Silly me, I had hoped to see a Shakespeare play at a Shakespeare festival. And I would hope to hear solid Mozart at a Mozart one.

If all those other compositions/dances/installations mentioned in the article are so great, then why doesn't Lincoln Center simply create a special event for them instead of piggybacking on Mozart? If the stuff's so fabulous, surely they'd have to hire extra cops to maintain crowd control at the box office.

Later,

Donald

posted by Donald at July 30, 2008




Comments

The more I live in NYC, the Limousine Liberal Capital of US, the more what's going on here reminds me of the failed USSR policies.

The "piggybacking" method was known in SU as "nagruzka", which was the consequence of "equal distribution of goods" principle. It referred, originally, to ever sparce food. Naturally, the quality food (mostly imported items) were always in deficit, so the Higher Authorities, in their infinite wisdom and love of democracy, ordered the supermarkets to sell sets of products, with desirable one being the hook, and the rest - the crap that was sitting on the shelves forever. Example: Moroccan oranges were paired with preserved seaweed tins, toilet paper - with immortal Brezhnev's "autobiography" tome (the latter coupling, in everyone's view, highly appropriate).
SU is no more, and the Glorious Socialist Planners had disappeared in the chasms of history, but I guess, Lincoln Center executives never got the memo!

Posted by: Tatyana on July 30, 2008 2:26 PM



I'm surprised they don't drag jazz into the mix while they're on their multicult kick. Actually, it's a sort of bait-and-switch. Use Mozart's name to sell tickets and enhance the "tradition", then zap the audience with atonal music. Underlying much of this is the sad fact that many post-modernists (and modernists) really do dislike the heritage of our civilization and they take every opportunity to take it down a peg. They love nothing better than to associate Beethoven with Britten.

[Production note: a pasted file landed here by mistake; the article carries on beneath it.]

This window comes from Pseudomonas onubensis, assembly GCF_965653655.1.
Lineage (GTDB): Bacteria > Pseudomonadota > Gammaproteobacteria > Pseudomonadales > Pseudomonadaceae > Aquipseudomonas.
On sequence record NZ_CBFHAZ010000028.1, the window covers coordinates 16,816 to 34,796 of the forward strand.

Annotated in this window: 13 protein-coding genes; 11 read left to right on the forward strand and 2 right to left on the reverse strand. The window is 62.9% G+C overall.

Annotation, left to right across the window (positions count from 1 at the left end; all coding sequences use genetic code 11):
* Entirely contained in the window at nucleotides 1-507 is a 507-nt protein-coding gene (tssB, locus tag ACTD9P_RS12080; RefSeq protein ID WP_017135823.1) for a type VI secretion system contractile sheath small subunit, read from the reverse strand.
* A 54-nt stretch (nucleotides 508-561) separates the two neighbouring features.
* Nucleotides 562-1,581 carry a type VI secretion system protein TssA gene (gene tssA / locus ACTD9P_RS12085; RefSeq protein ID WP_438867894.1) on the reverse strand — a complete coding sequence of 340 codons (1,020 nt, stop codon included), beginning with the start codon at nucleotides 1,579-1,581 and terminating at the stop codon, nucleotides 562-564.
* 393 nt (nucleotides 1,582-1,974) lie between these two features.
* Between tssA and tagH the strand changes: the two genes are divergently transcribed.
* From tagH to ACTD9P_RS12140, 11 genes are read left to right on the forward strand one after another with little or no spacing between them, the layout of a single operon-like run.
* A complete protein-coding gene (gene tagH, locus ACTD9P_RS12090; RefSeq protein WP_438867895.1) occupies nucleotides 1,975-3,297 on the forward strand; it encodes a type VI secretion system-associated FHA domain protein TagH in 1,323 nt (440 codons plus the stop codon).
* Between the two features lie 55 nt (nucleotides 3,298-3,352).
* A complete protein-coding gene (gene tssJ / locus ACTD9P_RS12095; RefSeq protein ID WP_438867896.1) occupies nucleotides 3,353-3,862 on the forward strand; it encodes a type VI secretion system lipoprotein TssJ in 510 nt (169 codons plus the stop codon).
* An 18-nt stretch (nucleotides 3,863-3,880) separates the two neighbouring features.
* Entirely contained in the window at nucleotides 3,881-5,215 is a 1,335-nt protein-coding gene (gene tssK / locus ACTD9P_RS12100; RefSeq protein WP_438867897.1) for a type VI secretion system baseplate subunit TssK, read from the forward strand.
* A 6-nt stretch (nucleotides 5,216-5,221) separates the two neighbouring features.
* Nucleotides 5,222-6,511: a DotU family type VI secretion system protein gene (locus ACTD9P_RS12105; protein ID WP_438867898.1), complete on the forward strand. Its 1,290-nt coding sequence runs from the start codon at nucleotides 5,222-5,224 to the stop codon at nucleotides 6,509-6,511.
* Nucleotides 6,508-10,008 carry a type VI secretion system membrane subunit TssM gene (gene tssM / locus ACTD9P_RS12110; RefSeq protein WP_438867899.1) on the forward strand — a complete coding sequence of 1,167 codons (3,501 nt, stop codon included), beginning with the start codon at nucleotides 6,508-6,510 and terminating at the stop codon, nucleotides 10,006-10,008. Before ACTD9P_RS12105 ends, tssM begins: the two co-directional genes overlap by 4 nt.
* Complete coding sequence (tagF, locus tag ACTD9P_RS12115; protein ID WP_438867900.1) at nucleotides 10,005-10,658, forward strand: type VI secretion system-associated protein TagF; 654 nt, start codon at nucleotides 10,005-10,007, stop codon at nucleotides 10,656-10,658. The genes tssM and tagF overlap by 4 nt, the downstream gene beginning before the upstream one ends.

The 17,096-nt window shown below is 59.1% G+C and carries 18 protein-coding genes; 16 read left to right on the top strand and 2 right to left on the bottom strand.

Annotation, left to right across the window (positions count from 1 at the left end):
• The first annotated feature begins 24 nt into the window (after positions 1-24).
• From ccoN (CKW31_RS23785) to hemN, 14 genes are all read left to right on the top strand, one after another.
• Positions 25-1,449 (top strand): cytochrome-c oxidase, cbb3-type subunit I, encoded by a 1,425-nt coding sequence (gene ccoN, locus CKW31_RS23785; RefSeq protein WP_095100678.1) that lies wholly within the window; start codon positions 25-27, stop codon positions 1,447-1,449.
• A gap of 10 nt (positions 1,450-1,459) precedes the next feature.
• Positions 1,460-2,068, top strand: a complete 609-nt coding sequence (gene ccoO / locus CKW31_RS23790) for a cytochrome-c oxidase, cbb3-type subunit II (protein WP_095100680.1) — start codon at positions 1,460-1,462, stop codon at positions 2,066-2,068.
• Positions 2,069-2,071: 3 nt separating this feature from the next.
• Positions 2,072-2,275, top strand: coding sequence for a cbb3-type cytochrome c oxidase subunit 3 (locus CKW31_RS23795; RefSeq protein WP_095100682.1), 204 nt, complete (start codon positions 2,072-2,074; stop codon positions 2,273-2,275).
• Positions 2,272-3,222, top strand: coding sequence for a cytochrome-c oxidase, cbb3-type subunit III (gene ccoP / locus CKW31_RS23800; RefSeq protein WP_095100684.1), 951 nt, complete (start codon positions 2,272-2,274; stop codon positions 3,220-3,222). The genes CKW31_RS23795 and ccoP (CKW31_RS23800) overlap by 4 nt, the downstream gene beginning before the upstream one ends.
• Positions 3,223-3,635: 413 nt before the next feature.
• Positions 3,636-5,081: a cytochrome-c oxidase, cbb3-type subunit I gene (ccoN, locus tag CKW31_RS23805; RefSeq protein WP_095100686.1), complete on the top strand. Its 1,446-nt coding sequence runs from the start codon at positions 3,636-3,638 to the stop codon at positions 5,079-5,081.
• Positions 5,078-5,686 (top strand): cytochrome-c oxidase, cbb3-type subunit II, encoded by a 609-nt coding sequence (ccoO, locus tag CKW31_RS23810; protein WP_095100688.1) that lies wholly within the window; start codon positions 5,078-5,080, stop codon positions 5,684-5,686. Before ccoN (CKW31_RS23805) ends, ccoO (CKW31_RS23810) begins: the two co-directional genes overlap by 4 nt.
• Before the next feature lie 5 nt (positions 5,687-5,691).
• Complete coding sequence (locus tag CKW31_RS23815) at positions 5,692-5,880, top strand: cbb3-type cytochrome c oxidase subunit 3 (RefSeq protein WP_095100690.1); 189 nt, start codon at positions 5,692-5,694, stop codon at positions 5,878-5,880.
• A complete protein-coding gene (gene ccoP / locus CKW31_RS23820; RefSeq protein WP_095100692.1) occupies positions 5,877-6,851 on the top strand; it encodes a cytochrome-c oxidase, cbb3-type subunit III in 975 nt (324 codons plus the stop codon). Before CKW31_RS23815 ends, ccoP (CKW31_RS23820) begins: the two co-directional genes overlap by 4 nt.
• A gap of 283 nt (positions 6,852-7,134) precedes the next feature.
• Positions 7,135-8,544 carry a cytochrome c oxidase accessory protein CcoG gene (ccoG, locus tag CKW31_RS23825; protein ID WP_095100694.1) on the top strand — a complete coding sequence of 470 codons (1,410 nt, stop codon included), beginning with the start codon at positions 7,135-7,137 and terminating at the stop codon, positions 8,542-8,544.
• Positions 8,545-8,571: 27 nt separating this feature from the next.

Posted by: Charlton Griffin on July 30, 2008 3:37 PM



Ah, but Donald, you are assuming that one can wander over to Lincoln Center one evening during the festival and hope to enjoy some Mozart. In practice, you must buy tickets in advance, and thus will know exactly what you are in for.

Posted by: Julie Brook on July 30, 2008 3:38 PM



Julie -- Better yet, I can walk my CD of Mozart horn concerti over to the Bose and hear exactly what I want.

Posted by: Donald Pittenger on July 30, 2008 3:52 PM



I don't think Mozart of the Bard is underrepresented in concert halls and theaters and any time of the year in any part of the U.S., and that's what I don't get about all this anti-modernist stuff. Classical, traditionalist pieces dominate theater and concert schedules BY FAR. But that's not enough, is it? Any form that does not conform to the classical tradition must be squelched out, the very existence of a festival that celebrates modernism sticks in the collective craws of the anti-modernist crowd.

Same goes with architecture. What is the ratio of modernist vs. traditional buildings? 1 to 100? 1 to 1000? Hell, I'd say even bigger.

Anyway, that's my 2 cents.

Posted by: JV on July 30, 2008 4:36 PM



A quick glance at the festival web site suggests that the schedule is, in fact, mostly Mozart--whatever they choose to emphasize in the WSJ Arts and Leisure section. Verdict: not guilty.

Posted by: Steve on July 30, 2008 4:48 PM



Well, I like Das Lied Van der Erde and plan to watch the PBS broadcast later tonight, so I don’t mind the adulteration if it’s by genius composers. Also, the Mostly Mozart orchestra under Louis Langree has very much improved. In fact, they are often a lot better than the regular NYC orchestra that plays at Avery Fisher Hall. Another nice innovation they’ve done at the MMF is put seats on the Avery Fisher Hall stage that cost only $35 or so, so if you’re used to sitting at third tier for that price, getting to sit close to the performers can be a rather interesting experience. The sound on stage is better than my stereo system.

The only MMF event I’ll attend this year is the all Mozart / Christian Gerhaher/ Freiburg Baroque orchestra program at the Rose Theater. It sold out pretty quickly. Meanwhile, lots of tickets still available for the Simone Weil opera. Surprise Surprise.

Posted by: CL on July 30, 2008 5:11 PM